The Cheat Sheet provides fantasy golf players with course info, player history and the most noteworthy trends of the week to help them with their roster selections.

The Field

The field for the US Open is comprised of 156 golfers, with several players in the field (pros and non-pros alike) gaining entry through local and international qualifying. With only a limited number of exemptions given out for recent major winners, and players in the top 60 of the OWGR, the US Open remains one of the most wide-open events in terms of who can qualify. For DraftKings purposes the irregular field will make for some interesting decisions down at the bottom of the salary charts and the lower down you go the more risk will be involved.

As for the field itself all the top players are in attendance. Defending champion Brooks Koepka has already added to his major collection, winning the PGA Championship twice since he triumphed at Shinnecock Hills last season. Tiger Woods and Francesco Molinari have also added major titles and this trio have figured prominently at each of the last four majors now. There are no major injury notes to write of but players like Jason Day (back), Louis Oosthuizen (neck), Marc Leishman (back), and Justin Thomas (wrist), have all experienced some sort of layoff over the past couple of months.

One major difference to take note of this week is the cut. In a normal tour event the top 70 and ties move onto the weekend, with a secondary cut needed if more than 78 players make the weekend. In the US Open, the top 60 and ties get to play the weekend and there is no secondary cut. Also note that while any player within ten of the lead after Friday’s round used to also get through, that rule was abolished a few years ago.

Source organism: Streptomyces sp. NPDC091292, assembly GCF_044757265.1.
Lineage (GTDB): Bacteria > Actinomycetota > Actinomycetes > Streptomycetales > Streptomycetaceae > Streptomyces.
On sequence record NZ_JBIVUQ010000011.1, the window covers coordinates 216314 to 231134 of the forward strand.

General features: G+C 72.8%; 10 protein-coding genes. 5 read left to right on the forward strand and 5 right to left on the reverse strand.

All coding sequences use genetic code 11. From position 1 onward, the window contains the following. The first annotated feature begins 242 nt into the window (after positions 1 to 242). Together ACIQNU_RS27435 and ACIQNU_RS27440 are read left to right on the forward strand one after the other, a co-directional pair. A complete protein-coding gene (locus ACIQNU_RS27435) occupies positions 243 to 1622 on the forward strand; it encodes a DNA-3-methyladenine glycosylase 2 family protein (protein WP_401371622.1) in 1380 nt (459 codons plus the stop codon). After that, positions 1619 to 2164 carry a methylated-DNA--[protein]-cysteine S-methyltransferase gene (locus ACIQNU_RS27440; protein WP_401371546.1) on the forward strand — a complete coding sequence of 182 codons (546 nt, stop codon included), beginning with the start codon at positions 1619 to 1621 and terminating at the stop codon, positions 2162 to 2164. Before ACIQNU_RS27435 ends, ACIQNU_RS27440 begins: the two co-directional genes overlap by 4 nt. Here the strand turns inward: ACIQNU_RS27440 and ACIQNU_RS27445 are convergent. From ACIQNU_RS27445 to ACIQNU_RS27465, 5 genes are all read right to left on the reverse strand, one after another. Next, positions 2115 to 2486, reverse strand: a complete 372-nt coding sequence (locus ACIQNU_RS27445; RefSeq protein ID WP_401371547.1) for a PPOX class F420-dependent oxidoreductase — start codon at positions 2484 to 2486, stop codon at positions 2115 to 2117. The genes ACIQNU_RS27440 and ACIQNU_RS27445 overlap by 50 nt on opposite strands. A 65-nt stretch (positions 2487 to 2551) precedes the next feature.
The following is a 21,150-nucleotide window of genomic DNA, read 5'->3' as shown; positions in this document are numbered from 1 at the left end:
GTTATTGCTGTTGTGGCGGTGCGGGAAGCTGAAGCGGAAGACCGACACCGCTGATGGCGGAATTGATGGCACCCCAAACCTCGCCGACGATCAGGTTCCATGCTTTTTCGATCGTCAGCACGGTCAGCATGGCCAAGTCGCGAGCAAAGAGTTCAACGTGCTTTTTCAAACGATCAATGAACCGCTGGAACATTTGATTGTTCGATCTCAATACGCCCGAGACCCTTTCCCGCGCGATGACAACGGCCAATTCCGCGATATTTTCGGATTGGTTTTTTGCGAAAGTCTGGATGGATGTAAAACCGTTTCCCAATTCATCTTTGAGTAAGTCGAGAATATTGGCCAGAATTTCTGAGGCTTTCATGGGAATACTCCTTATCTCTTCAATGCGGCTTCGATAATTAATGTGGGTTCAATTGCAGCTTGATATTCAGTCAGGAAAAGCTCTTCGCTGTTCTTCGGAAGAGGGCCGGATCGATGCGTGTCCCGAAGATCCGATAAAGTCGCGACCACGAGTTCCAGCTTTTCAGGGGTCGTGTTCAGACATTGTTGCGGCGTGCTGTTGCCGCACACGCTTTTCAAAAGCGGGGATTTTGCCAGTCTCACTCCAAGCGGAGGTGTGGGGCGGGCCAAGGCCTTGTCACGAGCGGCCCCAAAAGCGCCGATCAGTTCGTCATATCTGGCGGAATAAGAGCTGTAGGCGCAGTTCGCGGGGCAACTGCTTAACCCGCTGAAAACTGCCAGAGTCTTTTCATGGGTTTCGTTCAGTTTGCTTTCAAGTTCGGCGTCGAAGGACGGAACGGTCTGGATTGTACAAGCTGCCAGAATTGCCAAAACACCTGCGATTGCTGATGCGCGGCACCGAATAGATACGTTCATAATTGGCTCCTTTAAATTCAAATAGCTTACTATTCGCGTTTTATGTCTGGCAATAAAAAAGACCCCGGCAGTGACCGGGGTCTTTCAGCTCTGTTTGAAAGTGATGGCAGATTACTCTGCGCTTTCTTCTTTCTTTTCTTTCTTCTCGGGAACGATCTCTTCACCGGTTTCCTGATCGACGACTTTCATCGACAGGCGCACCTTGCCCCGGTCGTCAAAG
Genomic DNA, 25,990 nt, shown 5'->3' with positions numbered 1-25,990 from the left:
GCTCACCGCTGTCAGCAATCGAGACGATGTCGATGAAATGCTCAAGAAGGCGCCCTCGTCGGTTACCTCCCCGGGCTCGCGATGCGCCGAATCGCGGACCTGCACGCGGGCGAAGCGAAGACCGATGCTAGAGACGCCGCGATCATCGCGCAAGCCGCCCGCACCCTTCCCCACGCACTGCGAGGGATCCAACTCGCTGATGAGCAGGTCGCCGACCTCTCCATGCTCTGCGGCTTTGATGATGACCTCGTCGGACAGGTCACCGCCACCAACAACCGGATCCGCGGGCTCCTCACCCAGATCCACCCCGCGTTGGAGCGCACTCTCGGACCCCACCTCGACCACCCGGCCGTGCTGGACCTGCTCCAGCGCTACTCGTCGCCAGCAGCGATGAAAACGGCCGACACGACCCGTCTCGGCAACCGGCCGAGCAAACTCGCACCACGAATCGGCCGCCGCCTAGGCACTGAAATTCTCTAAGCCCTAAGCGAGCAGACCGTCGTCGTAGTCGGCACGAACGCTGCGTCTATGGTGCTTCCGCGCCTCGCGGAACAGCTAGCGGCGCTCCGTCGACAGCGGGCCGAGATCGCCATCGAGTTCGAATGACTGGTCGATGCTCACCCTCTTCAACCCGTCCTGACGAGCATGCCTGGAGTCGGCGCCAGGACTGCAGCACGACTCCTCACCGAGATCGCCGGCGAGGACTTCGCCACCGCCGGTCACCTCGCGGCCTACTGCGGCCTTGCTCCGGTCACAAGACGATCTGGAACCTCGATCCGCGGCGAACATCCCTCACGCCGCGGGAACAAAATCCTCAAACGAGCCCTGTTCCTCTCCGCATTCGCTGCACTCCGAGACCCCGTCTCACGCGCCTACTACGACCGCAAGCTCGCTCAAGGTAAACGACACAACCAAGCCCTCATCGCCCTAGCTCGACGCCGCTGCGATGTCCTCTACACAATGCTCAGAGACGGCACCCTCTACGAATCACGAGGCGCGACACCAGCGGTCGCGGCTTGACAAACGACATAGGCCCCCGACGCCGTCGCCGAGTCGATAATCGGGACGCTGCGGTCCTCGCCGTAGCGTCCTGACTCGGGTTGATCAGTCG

The Course:

Pebble Beach Golf Links
Par 71, 7,075 yards

The famed Pebble Beach Golf Links will act as the host venue for the US Open for the sixth time in its history. It last hosted the championship back in 2010 when Graeme McDowell grinded out a win at even par for the week, the worst winning score since 1972 when Jack Nicklaus won at two-over par.

Pebble Beach will serve as the shortest US Open venue since 2013 when the event was played at Merion, a Par 70 venue that played under 7,000 yards. Much like Merion, shorter length shouldn’t necessarily correlate to better scores. Thick rough is expected this week at Pebble Beach and there’s already videos surfacing of near impossible to hit out of rough merely a few yards away from the green complexes. The rough will be a huge factor this week as Pebble has some of the smallest greens on Tour, averaging in under 4,000 sq feet. The hard to hit greens were a huge factor at the last US Open Pebble hosted as the field averaged just 51% of greens hit, with winner Graeme McDowell hitting just 58%, the lowest percentage for a US Open winner in the last nine years.